While we recognize that the language of secton 1A.7 is somewhat confusing, we nonetheless think that the provision is susceptible of only one reasonable interpretation: it imposes a separate budget ceiling on each line item and excludes from consideration any proposal offering a price in excess of any of the budget ceilings. In our view, the only reasonable inference that can be drawn from the separate listing of the budget ceilings for the three line items is that the agency intended to set a separate cost limitation for each line item. Moreover, given that the initial award price will cover the Item 0001 work only, the instruction to offerors to prepare their proposals so as to permit award at a price within the cost limitation makes sense only if the solicitation is interpreted as imposing separate line item cost limitations.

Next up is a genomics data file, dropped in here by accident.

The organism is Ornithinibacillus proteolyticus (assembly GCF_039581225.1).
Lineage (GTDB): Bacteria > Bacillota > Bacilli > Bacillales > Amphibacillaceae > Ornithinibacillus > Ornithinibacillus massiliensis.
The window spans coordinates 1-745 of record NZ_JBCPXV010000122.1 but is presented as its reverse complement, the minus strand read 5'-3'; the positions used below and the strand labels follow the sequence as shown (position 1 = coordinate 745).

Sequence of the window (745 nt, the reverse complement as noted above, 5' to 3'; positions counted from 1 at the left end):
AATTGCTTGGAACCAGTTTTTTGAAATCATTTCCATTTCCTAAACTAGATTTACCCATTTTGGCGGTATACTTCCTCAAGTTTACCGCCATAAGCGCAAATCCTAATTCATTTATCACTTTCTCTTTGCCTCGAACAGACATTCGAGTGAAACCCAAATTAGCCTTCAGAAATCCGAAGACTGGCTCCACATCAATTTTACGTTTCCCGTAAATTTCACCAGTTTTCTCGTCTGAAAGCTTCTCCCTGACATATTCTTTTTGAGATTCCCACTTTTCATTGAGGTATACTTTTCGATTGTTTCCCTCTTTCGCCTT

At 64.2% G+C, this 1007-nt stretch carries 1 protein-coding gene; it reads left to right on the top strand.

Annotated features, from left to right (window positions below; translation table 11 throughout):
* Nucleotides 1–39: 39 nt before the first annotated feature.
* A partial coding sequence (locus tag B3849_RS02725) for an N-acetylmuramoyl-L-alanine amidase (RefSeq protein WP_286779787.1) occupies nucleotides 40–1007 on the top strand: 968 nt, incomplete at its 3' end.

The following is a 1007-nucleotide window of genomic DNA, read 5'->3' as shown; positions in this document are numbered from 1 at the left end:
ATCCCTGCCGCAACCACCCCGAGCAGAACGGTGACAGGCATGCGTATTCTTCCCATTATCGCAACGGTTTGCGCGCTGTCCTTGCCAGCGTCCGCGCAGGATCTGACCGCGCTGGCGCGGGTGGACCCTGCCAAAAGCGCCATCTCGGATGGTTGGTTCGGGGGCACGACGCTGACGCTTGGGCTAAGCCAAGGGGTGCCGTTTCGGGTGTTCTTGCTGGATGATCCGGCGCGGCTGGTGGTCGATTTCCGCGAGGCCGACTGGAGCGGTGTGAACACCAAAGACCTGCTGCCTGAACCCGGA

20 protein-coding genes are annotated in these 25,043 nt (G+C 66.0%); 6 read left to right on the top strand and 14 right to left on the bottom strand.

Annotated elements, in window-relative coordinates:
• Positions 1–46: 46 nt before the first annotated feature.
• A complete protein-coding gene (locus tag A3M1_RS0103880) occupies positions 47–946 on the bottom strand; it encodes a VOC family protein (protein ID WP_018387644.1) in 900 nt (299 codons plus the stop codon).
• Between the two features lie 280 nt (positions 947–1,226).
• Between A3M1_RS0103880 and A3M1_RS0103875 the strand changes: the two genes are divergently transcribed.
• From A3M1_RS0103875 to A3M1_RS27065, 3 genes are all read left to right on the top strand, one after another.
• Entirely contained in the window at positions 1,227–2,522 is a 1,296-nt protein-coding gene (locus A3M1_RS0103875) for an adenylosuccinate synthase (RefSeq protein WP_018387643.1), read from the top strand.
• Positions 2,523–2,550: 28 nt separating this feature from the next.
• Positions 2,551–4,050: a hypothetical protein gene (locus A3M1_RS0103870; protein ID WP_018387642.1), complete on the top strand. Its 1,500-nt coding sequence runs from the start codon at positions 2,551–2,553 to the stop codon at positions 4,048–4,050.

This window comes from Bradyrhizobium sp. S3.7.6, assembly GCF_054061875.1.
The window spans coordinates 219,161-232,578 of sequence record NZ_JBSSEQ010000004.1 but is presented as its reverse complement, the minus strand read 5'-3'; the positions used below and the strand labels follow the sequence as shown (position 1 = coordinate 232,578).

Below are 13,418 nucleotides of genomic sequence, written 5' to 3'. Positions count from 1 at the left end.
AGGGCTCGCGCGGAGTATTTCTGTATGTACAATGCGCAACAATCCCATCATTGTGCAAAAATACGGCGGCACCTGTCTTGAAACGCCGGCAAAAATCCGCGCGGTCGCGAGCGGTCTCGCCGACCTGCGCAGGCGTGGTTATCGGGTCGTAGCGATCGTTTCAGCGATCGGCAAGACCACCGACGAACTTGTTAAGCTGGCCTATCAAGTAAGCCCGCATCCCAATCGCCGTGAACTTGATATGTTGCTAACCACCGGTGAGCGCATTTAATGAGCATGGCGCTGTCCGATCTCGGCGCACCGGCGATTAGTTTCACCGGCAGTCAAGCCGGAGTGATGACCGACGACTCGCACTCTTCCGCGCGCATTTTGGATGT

The protester's argument that Offeror A interpreted section 1A.7 in the same manner that Metcalf did--as evidenced by the fact that Offeror A's initial proposal included prices in excess of the budget ceilings for both Item 0001 and option 0002 /4/--and that the agency acknowledged the reasonableness of this interpretation, is not supported by the record. The issue Metcalf raises here concerns language in RFP Sec. 1B.8 (quoted above)-not section 1A.7-that subsequently was amended to eliminate any possible misinterpretation regarding the budget ceilings in the RFP. In this regard, the contract specialist noted in her price analysis of initial proposals that Offeror A's prices for Item 0001 and Option 0002 exceeded the stated budget ceilings for those line items, and thus that strict application of section 1A.7 would require rejection of the proposal as nonconforming. The contract specialist further noted, however, that section 1B.8 of the RFP (as then worded) provided that "[f]or award purposes, the price of pre-priced Options 0001 and 0002 will be added to the Item 0001 price," (emphasis added), which, in her view, could be construed as establishing a "total budget ceiling [rather than] an individual line item budget ceiling." Memorandum from Contract Specialist to Source Selection Board, June 4, 2001, Para. 6. Accordingly, the contract specialist recommended that Offeror A's proposal be included in the competitive range and that the RFP be amended to substitute the word "evaluation" for the word "award" in the foregoing sentence, which was accomplished via Amendment 0008. Thus, there is no basis in the record to conclude either that Offeror A's initial prices reflected that it shared Metcalf's interpretation of RFP Sec. 1A.7, or that the agency found that interpretation reasonable. Further, even assuming that the language in section 1B.8 was the reason that Offeror A submitted prices exceeding the individual budget ceilings, any possible ambiguity in the language was corrected by Amendment 0008, which was issued before Metcalf submitted its FPR containing a price in excess of the ceiling for Option 0002.